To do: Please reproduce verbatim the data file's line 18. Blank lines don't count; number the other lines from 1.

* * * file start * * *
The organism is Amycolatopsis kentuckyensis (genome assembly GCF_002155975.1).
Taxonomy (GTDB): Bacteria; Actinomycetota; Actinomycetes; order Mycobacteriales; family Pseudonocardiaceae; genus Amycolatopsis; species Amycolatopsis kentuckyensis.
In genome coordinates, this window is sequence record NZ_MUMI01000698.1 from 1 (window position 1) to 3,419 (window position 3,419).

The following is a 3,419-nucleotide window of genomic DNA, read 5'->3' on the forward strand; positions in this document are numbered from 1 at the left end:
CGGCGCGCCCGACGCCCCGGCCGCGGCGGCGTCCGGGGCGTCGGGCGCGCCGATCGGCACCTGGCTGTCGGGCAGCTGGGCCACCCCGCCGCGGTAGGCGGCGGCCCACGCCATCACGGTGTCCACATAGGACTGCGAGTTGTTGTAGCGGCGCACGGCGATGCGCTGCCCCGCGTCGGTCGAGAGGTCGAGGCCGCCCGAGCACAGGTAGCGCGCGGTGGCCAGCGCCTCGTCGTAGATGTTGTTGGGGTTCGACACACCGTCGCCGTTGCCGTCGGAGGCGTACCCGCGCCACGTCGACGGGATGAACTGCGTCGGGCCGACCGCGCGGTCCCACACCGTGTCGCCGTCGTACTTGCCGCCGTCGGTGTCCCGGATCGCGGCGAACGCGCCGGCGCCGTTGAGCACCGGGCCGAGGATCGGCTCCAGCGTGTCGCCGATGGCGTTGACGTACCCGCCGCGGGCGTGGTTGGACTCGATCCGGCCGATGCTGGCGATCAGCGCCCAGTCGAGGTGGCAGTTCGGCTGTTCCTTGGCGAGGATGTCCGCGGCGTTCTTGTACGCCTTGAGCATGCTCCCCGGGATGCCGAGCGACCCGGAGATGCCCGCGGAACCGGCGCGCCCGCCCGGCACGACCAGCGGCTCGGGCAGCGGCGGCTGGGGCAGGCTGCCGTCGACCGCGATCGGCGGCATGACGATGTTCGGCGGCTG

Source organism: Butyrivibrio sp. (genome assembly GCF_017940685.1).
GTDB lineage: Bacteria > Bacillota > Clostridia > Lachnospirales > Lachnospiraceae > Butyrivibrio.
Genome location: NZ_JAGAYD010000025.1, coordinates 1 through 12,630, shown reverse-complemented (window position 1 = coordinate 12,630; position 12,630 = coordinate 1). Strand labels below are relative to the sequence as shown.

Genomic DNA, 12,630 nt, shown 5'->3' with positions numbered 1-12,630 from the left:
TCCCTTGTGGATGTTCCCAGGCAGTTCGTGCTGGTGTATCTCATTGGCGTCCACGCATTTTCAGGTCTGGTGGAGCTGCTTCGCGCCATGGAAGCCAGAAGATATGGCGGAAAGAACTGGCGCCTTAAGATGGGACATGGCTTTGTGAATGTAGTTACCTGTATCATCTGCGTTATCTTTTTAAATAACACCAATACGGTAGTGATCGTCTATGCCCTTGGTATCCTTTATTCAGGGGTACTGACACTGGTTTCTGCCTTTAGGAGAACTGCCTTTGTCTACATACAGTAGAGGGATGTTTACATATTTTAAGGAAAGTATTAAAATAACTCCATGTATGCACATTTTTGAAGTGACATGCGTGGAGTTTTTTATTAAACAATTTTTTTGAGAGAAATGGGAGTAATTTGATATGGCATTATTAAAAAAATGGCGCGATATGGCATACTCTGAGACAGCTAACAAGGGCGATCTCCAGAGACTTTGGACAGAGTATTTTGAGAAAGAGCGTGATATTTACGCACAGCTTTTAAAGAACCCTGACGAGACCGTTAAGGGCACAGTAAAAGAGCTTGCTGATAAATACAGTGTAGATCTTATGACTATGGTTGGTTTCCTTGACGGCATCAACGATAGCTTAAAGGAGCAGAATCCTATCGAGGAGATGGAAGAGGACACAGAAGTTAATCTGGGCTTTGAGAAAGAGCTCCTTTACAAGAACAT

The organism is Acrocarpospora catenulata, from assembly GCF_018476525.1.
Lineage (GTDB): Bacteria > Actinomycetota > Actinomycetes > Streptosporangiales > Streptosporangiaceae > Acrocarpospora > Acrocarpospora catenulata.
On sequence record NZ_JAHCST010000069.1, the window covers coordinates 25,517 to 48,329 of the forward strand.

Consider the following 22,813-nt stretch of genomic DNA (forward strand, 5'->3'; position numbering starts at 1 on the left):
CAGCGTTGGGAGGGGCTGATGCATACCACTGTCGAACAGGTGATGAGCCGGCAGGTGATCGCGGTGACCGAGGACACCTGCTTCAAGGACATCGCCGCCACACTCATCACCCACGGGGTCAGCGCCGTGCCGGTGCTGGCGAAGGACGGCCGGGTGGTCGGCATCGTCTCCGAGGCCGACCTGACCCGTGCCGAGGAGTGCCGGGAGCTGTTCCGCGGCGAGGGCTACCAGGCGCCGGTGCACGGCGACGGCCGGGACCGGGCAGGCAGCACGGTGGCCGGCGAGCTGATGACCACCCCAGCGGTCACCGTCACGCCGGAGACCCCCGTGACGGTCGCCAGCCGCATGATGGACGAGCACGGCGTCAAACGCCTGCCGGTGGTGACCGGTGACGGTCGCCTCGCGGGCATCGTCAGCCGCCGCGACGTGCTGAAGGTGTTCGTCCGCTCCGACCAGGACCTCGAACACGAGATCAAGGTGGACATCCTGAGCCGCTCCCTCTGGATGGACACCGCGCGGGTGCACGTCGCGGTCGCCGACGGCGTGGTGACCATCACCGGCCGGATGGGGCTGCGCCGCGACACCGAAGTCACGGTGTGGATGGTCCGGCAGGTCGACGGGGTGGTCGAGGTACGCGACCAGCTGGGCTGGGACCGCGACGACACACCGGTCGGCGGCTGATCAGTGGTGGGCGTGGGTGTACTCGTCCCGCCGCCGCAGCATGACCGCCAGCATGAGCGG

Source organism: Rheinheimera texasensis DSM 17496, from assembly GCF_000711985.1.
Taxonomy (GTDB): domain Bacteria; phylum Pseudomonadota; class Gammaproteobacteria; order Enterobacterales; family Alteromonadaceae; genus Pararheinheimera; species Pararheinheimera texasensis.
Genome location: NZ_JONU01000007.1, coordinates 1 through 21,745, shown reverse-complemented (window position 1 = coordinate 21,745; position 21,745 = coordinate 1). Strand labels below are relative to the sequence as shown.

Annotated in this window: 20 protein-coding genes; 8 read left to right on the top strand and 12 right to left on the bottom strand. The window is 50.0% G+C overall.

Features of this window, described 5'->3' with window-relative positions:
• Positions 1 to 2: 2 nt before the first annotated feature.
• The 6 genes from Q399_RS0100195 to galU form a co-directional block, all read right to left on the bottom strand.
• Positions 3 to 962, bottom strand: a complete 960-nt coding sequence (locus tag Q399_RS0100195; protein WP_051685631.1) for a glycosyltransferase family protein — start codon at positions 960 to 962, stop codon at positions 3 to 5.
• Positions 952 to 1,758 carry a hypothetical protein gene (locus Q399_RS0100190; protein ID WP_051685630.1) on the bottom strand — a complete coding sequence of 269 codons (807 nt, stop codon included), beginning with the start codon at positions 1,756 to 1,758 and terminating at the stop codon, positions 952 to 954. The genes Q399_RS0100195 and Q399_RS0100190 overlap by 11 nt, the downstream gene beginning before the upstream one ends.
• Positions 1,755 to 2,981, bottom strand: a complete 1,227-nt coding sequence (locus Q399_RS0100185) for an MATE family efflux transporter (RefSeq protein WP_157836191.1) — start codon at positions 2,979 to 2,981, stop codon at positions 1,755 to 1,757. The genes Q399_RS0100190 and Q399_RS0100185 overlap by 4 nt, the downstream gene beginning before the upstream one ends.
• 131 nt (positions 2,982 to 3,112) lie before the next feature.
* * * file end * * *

Genome location: NZ_JONU01000007.1, coordinates 1 through 21,745, shown reverse-complemented (window position 1 = coordinate 21,745; position 21,745 = coordinate 1). Strand labels below are relative to the sequence as shown.